What Hillary and Bernie Taught Me About Passover

This election season has placed young women in an impossible bind between gender and generation.

At a recent political rally, Former Secretary of State Madeleine Albright said: "We can tell our story of how we climbed the ladder, and a lot of you younger women think it's done. It's not done. There's a special place in hell for women who don't help each other!" Feminist icon Gloria Steinem added that young women are supporting Bernie basically to be close to "boys." She later apologized.

With the New York State Primary just days before Passover begins, I can't help but notice the surprising similarities between the current political conundrum and the tension surrounding the Women's Seder, a Passover ritual celebrated by Jewish women around the world.

The Women's Seder was created as a women's-only celebration of Passover to assert women's roles in the story of the Exodus -- the foundational narrative of the Jewish people. I've attended many Women's Seders and was moved by what I saw -- women speaking out about personal and systematic oppression, women dancing without apprehension about their bodies, and women leading rituals that were once reserved only for men. This legitimate and necessary ritual resonated with women for decades.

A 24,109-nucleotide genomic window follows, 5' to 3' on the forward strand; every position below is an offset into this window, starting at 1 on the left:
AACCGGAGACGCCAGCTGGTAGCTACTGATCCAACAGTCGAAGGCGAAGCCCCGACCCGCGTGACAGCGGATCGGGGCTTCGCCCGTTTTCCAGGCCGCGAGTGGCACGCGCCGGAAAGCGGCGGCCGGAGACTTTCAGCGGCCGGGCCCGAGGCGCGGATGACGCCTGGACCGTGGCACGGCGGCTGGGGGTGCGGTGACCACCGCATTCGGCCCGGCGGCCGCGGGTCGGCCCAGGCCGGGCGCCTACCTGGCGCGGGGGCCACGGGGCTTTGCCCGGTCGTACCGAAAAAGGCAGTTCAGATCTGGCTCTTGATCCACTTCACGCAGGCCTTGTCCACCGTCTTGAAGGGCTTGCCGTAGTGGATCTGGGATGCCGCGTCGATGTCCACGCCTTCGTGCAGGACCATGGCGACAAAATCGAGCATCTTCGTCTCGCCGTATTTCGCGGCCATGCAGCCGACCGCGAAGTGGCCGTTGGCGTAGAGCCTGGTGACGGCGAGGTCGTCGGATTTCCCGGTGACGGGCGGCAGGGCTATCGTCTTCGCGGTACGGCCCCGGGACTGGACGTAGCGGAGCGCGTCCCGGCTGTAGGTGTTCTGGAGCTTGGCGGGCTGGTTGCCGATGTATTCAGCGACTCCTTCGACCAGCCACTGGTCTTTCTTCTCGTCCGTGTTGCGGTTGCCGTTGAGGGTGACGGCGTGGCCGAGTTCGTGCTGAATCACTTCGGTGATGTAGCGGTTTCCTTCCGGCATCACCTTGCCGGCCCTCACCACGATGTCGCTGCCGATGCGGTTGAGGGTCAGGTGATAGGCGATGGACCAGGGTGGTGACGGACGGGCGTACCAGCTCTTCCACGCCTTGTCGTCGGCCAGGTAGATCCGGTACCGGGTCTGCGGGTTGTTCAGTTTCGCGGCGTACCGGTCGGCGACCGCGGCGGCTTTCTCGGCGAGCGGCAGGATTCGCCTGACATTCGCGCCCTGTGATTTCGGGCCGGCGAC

But now, instead of feeling emboldened by the Women's Seder, many young women in particular are alienated by them. Women-only celebrations read as exclusive rather than empowering. Women-only celebrations ignore the growing recognition of the transgender community. Arguably, women-only celebrations narrow the reach of woman's voices rather than amplify them.

So where should young women pledge our allegiance -- to our gender or to our generation? Do we side with the establishment or break from our feminist forerunners? Is there a way to move forward with feminism while leaving the Women's Seder behind?

Just as we must make our choice in this election, Jewish women will also decide this week how to embrace Passover. I propose to my peers that instead of shunning the Women's Seder, let's leverage it. Let's use the lessons, rituals, confidence and comfort cultivated at Women's Seders and infuse those into our family and congregational celebrations.

In Lean In, Sheryl Sandberg wrote that if there is a seat at the table, women need to take it. This year I'll be sitting at the head of the table, leading my synagogue's congregational seder. It won't be a Women's Seder, but it will be a feminist one, filled with stories of the amazing women of the Bible and directed by a female voice -- for people of all genders, ages, and life-stages to hear.